Sadly, this rarely, if ever, happens. Why? Lawmakers are not doing their job in overseeing these programs. As a result, programs are never given the scrutiny they deserve and, through sheer inertia, they become immortalized in the federal budget.

A more serious consequence of Congress’s failure to review these programs is that it cedes power away from the legislative branch to the executive agencies. Even with a valid authorizing statute, the bureaucratic culture is prone to taking Congress’s policy directives in unanticipated directions. Without the force of a valid authorizing statute, this behavior raises some very serious legal issues.

For example, most of the major divisions within the Department of Justice – including the Antitrust Division, the U.S. Attorneys, and the Federal Bureau of Investigation – were last authorized in 1980. As lawmakers know, the unauthorized Antitrust Division is engaged in litigation against Microsoft. This raises two questions: (1) Does an unauthorized agency have the legal authority to sue a private sector business? And, (2) Why doesn’t Congress act to rewrite the Carter-era statutes now governing Justice and the Antitrust Division, with new authorizing language that reflects the competitive nature of the new, digital economy?

Similarly, more than half of the Department of Commerce’s $7 billion appropriation goes to agencies with expired authorizations, including the National Oceanic and Atmospheric Administration (NOAA), the National Institutes for Science and Technology (NIST), and the International Trade Administration.

Interestingly, one NOAA division, the National Marine Fisheries Service (NMFS), is in charge of enforcing certain aspects of the Endangered Species Act, which expired in 1992. This raises a troubling question: can an unauthorized agency promulgate an unauthorized law? The people of Seattle, Wash., and Portland, Ore., surely want to know the answer to this question. Recently, NMFS ruled that in order to protect certain endangered salmon sub-species, citizens throughout Washington and Oregon must limit private development, change their zoning laws, and enforce other land-use restrictions.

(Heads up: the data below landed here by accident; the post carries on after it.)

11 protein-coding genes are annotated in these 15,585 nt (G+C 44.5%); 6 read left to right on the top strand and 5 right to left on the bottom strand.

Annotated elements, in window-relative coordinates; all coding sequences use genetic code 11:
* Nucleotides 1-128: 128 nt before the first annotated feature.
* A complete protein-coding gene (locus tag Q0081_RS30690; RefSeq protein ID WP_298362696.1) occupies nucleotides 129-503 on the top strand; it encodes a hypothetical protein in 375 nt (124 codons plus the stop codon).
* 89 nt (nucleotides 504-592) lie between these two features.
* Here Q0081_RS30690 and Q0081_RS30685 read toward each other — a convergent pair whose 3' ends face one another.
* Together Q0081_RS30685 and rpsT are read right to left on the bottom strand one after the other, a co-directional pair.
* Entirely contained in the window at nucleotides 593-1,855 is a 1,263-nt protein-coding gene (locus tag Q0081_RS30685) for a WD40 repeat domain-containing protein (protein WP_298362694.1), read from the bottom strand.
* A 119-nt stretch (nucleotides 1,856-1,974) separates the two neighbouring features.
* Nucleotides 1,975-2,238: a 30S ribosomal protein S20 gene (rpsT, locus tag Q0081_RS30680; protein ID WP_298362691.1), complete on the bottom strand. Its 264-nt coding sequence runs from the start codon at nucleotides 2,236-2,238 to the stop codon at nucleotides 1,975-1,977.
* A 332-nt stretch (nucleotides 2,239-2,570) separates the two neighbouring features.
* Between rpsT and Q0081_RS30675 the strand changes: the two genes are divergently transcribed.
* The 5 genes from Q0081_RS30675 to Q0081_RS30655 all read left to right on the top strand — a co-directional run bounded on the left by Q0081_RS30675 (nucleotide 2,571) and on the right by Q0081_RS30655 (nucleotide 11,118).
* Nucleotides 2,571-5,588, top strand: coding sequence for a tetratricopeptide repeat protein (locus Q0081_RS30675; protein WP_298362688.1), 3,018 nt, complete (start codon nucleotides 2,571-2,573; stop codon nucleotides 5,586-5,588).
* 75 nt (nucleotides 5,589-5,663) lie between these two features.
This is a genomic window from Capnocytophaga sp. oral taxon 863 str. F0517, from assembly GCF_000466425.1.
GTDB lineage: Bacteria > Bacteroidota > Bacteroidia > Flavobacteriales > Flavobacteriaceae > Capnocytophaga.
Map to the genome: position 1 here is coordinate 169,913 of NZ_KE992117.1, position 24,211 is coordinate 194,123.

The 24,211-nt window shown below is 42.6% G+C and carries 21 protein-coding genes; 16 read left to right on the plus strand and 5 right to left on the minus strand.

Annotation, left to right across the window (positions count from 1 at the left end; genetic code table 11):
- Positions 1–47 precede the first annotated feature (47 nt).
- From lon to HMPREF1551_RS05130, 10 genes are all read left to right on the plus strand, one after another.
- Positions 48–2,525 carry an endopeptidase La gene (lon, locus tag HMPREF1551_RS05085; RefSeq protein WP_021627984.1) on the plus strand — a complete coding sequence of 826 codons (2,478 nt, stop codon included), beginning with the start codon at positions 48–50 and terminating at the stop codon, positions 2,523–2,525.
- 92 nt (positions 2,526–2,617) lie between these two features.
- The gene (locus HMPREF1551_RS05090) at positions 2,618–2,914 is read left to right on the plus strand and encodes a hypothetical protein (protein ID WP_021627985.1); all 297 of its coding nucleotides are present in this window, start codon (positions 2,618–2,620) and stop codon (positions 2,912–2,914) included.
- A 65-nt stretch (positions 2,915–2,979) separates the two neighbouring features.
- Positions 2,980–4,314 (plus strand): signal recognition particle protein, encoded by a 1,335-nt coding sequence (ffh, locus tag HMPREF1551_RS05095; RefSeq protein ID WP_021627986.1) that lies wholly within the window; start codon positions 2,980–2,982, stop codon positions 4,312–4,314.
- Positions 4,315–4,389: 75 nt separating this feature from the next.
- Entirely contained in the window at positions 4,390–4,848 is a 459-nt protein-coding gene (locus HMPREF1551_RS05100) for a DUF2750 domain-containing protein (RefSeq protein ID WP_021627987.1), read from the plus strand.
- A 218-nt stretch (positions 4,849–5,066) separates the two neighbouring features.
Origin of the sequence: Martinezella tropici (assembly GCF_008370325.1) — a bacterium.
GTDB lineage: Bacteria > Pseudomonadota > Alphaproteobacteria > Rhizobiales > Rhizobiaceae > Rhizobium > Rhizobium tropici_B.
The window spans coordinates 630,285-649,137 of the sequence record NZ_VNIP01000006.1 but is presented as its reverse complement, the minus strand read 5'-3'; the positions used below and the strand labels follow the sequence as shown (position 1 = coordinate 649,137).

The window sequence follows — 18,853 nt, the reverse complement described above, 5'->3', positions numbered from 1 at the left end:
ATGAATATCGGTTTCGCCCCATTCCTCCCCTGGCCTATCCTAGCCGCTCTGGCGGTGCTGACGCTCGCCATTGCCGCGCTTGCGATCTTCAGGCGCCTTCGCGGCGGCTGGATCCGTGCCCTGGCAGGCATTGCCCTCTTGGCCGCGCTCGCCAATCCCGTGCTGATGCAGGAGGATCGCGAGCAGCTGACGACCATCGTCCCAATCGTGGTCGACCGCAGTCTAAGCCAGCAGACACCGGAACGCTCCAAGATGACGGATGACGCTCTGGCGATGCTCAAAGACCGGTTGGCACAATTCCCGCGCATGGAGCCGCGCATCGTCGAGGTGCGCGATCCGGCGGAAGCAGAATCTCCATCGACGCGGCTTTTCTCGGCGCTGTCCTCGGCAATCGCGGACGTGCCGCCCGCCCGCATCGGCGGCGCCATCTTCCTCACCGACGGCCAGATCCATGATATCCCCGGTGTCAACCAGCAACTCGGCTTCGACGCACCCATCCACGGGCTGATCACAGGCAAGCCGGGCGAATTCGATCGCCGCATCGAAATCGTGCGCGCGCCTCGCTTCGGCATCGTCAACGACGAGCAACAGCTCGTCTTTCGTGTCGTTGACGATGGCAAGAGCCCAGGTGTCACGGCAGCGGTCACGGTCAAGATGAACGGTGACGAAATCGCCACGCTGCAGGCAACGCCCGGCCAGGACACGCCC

Lastly, the Federal Communications Commission is also operating under an expired authorization (it was last authorized in 1990). One of the FCC’s responsibilities is to enforce the E-rate tax on telecommunications — also known as the “Gore tax.” This raises the question: How can the unauthorized FCC step around the Constitution and raise taxes – a power reserved for Congress – as it did last year? The millions of consumers affected by this tax deserve a real answer.

The congressional leadership can control the spending agenda this year by (1) limiting funding of unauthorized programs to 80 percent of the previous year’s level, and (2) allowing fiscally conservative members to challenge their funding on the floor. To be sure, these are difficult steps, but the long-term benefits to taxpayers and the legislative branch of government make it worth a try.